As carrageenan component an iota carrageenan or a kappa carrageenan or mixtures thereof are employed, preferably in an amount of about 0.25 to 10.0% by weight, preferably about 0.75 to 5.0%, especially about 1 to 3% by weight of the food composition. Suitable carrageenans are commercially available as e.g. GENUTINE™ type X-8300, X-8302, and X-9303 from Hercules Copenhagen, Denmark, or GENUGEL™ type WR-713 or X-8605, likewise available from Hercules Copenhagen.

While the above carrageenans are the preferred ones, it must be understood that the invention is not limited thereto. Thus, any carrageenan component, which will provide the required gelling capability, may be employed in a food composition according to the present invention. More particularly, a carrageenan component in a non-purified form, such as in the form of seaweed, particularly red seaweeds, may also be employed.

Further, one or more additional hydrocolloids may be employed in combination with the above disclosed carrageenans to provide a particular gelling property, such as pectin, e.g. GENU™ Pectin, available from Hercules Copenhagen, agar—agar, e.g. GENU™ Agar, available from Hercules Copenhagen, cellulose, such as AVICEL™, cellulose extracts and derivatives such as carboxy methyl cellulose (CMC), e.g. Blanose cellulose gum, methyl cellulose, e.g. Benecel™, hydroxy propyl cellulose, e.g. Klucel, hydroxy propyl methyl cellulose and mixtures thereof, starch, such as Avebe™ Perfectagel MPT, Avebe™Perfectagel 928 and Avebe™Perfectamyl Gel MB, alginates, xanthans such as Keltrol or Kelgum from Kelco Biopolymers, curdlan, gelatine, guar, locust bean gum, tara gum, karaya gum, gellan gum such as Kelcogel from Kelco Biopolymers, furcellaran, tragacanth, and gum arabic, generally in an amount of up to about 10% by weight.

As further optional ingredients, conventional additives to obtain a desired, tasty food composition, may be added, such as conventional milk solids, vitamins, minerals, food grade acids and salts thereof, flavourings, colourings, artificial sweeteners, preservatives, bulking agents such as Simpless™ from Kelco Biopolymers, isomaltose, trehalose, tagatose, erythritol and polydextrose.

Suitable food grade acids comprise inter alia citric acid, fumaric acid, acetic acid, adipic acid, malic acid, ascorbic acid, tartaric acid, lactic acid, sorbic acid and mixtures thereof.

As flavourings may be employed any food grade flavourings desired for the particular purpose, such as fruit flavours, e.g. strawberry, raspberry, orange or lemon, vanilla, peppermint, wintergreen, cinnamon, eucalyptus, coffee, tea, liquorice, etc. Further food grade colourings may be added to obtain a desired appearance of the food composition.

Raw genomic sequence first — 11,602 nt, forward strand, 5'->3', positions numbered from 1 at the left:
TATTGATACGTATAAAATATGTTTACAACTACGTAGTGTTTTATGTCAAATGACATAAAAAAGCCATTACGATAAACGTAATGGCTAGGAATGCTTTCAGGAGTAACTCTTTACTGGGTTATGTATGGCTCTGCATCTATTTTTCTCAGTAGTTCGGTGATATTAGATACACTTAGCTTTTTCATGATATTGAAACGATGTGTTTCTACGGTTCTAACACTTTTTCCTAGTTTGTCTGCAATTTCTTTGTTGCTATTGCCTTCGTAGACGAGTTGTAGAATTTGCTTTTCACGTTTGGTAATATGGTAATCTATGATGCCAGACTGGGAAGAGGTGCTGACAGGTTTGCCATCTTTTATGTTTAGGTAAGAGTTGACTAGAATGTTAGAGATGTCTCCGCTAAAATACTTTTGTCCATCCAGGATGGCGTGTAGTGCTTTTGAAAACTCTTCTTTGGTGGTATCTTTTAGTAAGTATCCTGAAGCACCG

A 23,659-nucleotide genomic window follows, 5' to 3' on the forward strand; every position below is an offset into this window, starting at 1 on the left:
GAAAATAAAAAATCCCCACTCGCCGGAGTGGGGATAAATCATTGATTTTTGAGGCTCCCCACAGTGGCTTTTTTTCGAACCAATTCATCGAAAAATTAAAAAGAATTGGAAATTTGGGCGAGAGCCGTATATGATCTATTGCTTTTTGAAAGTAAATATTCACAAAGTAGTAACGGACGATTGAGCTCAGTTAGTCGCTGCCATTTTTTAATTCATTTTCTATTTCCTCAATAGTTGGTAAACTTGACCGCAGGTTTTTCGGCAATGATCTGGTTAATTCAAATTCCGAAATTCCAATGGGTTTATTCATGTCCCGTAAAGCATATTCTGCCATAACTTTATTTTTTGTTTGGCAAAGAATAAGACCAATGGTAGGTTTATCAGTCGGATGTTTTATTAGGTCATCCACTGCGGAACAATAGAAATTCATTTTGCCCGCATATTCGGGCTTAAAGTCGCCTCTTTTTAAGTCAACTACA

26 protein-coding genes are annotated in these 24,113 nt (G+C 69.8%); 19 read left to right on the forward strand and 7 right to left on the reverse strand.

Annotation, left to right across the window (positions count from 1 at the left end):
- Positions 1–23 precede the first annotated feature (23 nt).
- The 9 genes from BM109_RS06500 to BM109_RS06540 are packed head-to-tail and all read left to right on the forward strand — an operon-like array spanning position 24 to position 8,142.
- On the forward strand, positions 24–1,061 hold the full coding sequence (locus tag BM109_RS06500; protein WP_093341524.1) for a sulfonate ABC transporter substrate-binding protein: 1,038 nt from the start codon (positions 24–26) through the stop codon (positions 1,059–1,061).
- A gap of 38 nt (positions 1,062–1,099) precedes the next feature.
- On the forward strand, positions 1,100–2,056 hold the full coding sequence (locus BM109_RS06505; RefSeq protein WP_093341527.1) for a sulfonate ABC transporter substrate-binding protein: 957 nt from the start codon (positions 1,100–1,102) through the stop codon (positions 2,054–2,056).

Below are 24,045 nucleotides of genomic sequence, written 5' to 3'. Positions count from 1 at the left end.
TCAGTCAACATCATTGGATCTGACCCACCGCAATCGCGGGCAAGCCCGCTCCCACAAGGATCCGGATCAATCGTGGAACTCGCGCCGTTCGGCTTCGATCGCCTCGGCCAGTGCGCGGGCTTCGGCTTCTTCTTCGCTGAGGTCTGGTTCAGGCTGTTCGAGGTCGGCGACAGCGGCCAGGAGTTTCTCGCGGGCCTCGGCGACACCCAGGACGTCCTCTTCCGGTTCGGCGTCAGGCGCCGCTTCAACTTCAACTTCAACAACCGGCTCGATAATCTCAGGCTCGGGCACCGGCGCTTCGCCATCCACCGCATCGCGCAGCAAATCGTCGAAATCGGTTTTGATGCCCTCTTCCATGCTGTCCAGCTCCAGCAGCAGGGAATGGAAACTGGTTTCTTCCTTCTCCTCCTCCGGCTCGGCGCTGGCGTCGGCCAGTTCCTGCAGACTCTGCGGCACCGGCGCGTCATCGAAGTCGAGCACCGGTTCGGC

Optionally, one or more artificial sweeteners may be employed in order to obtain a particular sweetness level, such as saccharin and salts thereof, cyclamate salts, acesulfame K, aspartame, alitame, neohesperidin DC, sucralose, stevioside, and thaumatin.

As preservatives any approved preservative may be used, such as benzoic acid, sorbic acid and salts and esters thereof.

It has been found that the above disclosed food composition allows obtention of a lowering of the gelation temperature of the food composition in question to less than 95° C. A lowering of the gelation temperature and, consequently, the depositing temperature represents a substantial improvement in the confectionery industry, since less complicated apparatuses and simpler and more cost effective production methods may be employed during manufacture.

The food composition according to the invention is in a preferred embodiment a high sugar confectionery, such as soft candies, also known as wine gums, gummy candies or chews. Thus, it has been shown that the present invention provides a food composition having a unique new texture resembling the chewiness conventionally obtained by means of gelatine as gelling agent.

The food composition in another embodiment of the invention is an aerated confectionery and further comprises a whipping agent. Aerated confectioneries, such as marshmallows, can thus successfully be prepared by the present invention.

Further, the food composition according to the invention can take the form of glazings.

It must be appreciated, however, that the present invention is not limited to the above disclosed specific embodiments. On the contrary, the present invention may be employed to produce a variety of other high sugar confectioneries, such as leathers, angel kisses, chocolate containing candies, fillings, reversible glazings, heat stable glazings, thixotrophic glazings, nappages, lollypops, liqourice products, candy bars, jelly beans and pastils etc.

The present invention also provides a process for producing the food composition according to the invention by (a) dispersing carrageenan in a syrup of a non sucrose sweetener at a temperature sufficient to disperse the carrageenan in said syrup while stirring, (b) adding water and heating the mixture to the boiling point thereof, (c) adjusting the soluble solids content to from about 50% to about 90% by weight, (d) depositing said mixture and (e) cooling said mixture to below the depositing temperature of said mixture. Any sucrose to be employed in order to obtain a desired sweetness level is added after heating the mixture to the boiling point thereof.